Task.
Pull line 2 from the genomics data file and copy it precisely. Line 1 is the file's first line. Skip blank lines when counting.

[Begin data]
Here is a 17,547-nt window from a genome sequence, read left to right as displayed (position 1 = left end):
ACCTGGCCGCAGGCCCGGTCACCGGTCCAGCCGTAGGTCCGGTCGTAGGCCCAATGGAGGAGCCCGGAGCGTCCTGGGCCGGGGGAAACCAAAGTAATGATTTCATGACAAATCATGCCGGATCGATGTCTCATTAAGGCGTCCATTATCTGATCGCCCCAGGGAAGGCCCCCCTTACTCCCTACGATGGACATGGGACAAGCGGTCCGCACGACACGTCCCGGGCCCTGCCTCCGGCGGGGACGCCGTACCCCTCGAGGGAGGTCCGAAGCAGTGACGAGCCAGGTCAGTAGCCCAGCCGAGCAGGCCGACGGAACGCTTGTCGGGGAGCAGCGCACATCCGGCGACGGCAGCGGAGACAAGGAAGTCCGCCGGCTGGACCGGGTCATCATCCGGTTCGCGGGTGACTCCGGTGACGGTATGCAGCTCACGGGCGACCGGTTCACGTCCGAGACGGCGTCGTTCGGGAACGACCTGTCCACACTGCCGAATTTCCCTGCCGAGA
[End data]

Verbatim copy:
ACCTGGCCGCAGGCCCGGTCACCGGTCCAGCCGTAGGTCCGGTCGTAGGCCCAATGGAGGAGCCCGGAGCGTCCTGGGCCGGGGGAAACCAAAGTAATGATTTCATGACAAATCATGCCGGATCGATGTCTCATTAAGGCGTCCATTATCTGATCGCCCCAGGGAAGGCCCCCCTTACTCCCTACGATGGACATGGGACAAGCGGTCCGCACGACACGTCCCGGGCCCTGCCTCCGGCGGGGACGCCGTACCCCTCGAGGGAGGTCCGAAGCAGTGACGAGCCAGGTCAGTAGCCCAGCCGAGCAGGCCGACGGAACGCTTGTCGGGGAGCAGCGCACATCCGGCGACGGCAGCGGAGACAAGGAAGTCCGCCGGCTGGACCGGGTCATCATCCGGTTCGCGGGTGACTCCGGTGACGGTATGCAGCTCACGGGCGACCGGTTCACGTCCGAGACGGCGTCGTTCGGGAACGACCTGTCCACACTGCCGAATTTCCCTGCCGAGA